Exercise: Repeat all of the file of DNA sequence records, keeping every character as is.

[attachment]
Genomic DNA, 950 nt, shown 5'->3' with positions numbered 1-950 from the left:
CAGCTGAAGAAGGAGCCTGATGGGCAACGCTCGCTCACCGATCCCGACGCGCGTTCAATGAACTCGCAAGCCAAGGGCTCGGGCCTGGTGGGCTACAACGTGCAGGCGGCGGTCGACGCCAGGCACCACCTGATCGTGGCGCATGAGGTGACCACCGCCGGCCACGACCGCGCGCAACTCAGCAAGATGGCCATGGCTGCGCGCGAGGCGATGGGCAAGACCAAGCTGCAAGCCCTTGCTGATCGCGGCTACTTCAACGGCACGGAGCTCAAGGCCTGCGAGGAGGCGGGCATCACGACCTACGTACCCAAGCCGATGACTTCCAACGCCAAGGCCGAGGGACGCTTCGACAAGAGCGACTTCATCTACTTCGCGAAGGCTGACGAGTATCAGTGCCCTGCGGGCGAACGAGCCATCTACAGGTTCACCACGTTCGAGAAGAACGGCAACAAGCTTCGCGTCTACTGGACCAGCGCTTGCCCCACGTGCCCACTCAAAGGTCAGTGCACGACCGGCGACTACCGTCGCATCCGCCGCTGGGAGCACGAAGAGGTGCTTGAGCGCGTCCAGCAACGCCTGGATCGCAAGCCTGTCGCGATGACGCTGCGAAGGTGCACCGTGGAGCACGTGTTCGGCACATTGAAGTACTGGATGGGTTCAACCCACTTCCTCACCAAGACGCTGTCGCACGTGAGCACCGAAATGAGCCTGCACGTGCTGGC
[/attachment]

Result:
Genomic DNA, 950 nt, shown 5'->3' with positions numbered 1-950 from the left:
CAGCTGAAGAAGGAGCCTGATGGGCAACGCTCGCTCACCGATCCCGACGCGCGTTCAATGAACTCGCAAGCCAAGGGCTCGGGCCTGGTGGGCTACAACGTGCAGGCGGCGGTCGACGCCAGGCACCACCTGATCGTGGCGCATGAGGTGACCACCGCCGGCCACGACCGCGCGCAACTCAGCAAGATGGCCATGGCTGCGCGCGAGGCGATGGGCAAGACCAAGCTGCAAGCCCTTGCTGATCGCGGCTACTTCAACGGCACGGAGCTCAAGGCCTGCGAGGAGGCGGGCATCACGACCTACGTACCCAAGCCGATGACTTCCAACGCCAAGGCCGAGGGACGCTTCGACAAGAGCGACTTCATCTACTTCGCGAAGGCTGACGAGTATCAGTGCCCTGCGGGCGAACGAGCCATCTACAGGTTCACCACGTTCGAGAAGAACGGCAACAAGCTTCGCGTCTACTGGACCAGCGCTTGCCCCACGTGCCCACTCAAAGGTCAGTGCACGACCGGCGACTACCGTCGCATCCGCCGCTGGGAGCACGAAGAGGTGCTTGAGCGCGTCCAGCAACGCCTGGATCGCAAGCCTGTCGCGATGACGCTGCGAAGGTGCACCGTGGAGCACGTGTTCGGCACATTGAAGTACTGGATGGGTTCAACCCACTTCCTCACCAAGACGCTGTCGCACGTGAGCACCGAAATGAGCCTGCACGTGCTGGC